2) Cross Promote

Back scratchers of the world, unite! Cross promoting is a great way to get extra help, extend your network and find new clients in complementary markets. The marketing geniuses at Ploom know how to work it: their product is a vaporizer that allows flavored tobacco to be “smoked” indoors; kind of like a pocket-sized hookah. How does a brand sell a super-novel tobacco item to people that may be leery of “big tobacco”? By being present at fun, hip events and places where fun, hip people go. Ploom puts “tasting stations” at fashion shows, art exhibits, and fashionable bars and clubs, allowing people to sample and react to their product. The clubs and events love that they have a novel product to add to their clients’ experience that night, and Ploom gets automatic credibility by being in the hands of trendsetters. Everyone’s happy!

Similarly, Footsie SF – thecommich’s all-female boudoir party business – teamed up with My Boudoir lingerie boutique to host the  launch of our company. Not only did we book 3 parties that night from My Boudoir’s wonderful customers, My Boudoir also got great new contacts and clients from the people we brought to the event.

The secret to cross promoting is to make sure everyone wins. Make sure the company you team up with has clients that YOU want, but also ensure that you are doing everything you can do help them meet their needs. Otherwise, your cross promoter may feel used bad feelings can build up – and you never know what an angry or disgruntled “partner” might do.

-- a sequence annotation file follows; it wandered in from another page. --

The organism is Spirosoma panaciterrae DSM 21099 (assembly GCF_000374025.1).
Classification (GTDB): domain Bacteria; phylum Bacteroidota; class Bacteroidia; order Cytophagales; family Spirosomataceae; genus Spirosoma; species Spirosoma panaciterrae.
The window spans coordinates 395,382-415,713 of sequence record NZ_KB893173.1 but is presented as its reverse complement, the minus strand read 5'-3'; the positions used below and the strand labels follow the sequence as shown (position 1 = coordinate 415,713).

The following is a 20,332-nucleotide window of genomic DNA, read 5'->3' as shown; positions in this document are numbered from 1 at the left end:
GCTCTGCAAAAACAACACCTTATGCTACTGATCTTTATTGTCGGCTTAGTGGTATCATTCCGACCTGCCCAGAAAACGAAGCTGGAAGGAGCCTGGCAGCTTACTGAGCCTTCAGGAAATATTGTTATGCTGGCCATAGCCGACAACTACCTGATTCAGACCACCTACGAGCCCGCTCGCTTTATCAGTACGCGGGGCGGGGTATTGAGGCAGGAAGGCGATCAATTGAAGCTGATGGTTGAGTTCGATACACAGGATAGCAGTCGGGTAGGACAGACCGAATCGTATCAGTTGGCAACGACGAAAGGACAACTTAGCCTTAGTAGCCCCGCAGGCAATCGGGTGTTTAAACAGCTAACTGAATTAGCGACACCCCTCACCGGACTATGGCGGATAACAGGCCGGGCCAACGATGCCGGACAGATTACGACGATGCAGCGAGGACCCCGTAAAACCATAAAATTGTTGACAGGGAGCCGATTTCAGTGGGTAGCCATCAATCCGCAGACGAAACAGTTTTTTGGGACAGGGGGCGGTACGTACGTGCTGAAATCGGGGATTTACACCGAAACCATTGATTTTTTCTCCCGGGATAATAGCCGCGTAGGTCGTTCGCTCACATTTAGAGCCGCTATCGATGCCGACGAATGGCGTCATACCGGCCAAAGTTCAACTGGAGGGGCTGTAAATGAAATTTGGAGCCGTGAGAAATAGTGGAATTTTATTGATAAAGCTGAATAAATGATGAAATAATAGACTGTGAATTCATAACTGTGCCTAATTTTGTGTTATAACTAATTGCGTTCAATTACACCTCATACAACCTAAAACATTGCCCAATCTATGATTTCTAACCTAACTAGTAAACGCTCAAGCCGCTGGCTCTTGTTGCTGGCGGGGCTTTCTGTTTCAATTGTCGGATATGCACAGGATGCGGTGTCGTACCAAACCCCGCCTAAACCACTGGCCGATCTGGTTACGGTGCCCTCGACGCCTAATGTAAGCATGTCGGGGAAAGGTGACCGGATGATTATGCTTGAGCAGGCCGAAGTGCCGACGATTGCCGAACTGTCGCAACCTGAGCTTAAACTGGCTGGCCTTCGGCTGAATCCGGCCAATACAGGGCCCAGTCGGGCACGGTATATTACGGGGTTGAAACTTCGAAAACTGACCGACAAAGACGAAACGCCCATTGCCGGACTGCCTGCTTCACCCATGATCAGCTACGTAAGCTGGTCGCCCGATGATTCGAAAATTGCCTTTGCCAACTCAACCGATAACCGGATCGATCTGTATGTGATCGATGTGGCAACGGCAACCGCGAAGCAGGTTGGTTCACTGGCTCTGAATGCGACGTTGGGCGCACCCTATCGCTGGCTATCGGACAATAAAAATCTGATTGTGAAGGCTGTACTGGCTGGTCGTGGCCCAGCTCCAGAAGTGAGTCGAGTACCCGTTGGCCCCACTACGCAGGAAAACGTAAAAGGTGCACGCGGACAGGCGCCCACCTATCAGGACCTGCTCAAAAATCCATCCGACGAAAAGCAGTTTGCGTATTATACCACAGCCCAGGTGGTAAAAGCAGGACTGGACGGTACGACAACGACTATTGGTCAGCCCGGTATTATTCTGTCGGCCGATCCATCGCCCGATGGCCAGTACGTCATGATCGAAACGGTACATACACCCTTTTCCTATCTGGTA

3) The Resident Genius

Have a service to sell?  First, you’ll probably need to establish yourself as an expert at what it is you do. A great way to set yourself up as “someone who knows what they’re doing” is to have a crowd around you with questions you’re ready to answer.

I received an email from a friend who works at Edward Jones Financial, inviting me to a “coffee meeting” down the street from their building. The purpose of the meeting, she said, was primarily to network – right after a short talk on personal finance delivered by an Edward Jones employee, and a short Q and A portion. I thought it was brilliant – first, turning the vision of old and stuffy “institution” like Edward Jones into a small, cozy, coffee-drinking kind of company; second, establishing their financial advisers’ expertise and third, essentially giving a “free consultation” to a group of people as opposed to just one person at a time in their offices.

Blogs (like this one) are an online equivalent of this practice. Of course, I don’t get as many questions nor is it as fruitful and fun as meeting people in person – but I like to think (as most service providers do) that I truly am of use to people and have helped better some of their more flagrant marketing fouls.

One last note on this step in the mini-campaign: If you’re not camera shy, it never hurts to publicize. Showing your face makes a more intimate connection with your words and your followers; it literally shows your readers who you are. And that makes you memorable. And memorable people who own companies get calls.

If any of you out there are trying these steps – don’t forget to drop thecommich a line and tell us how it worked (or didn’t!)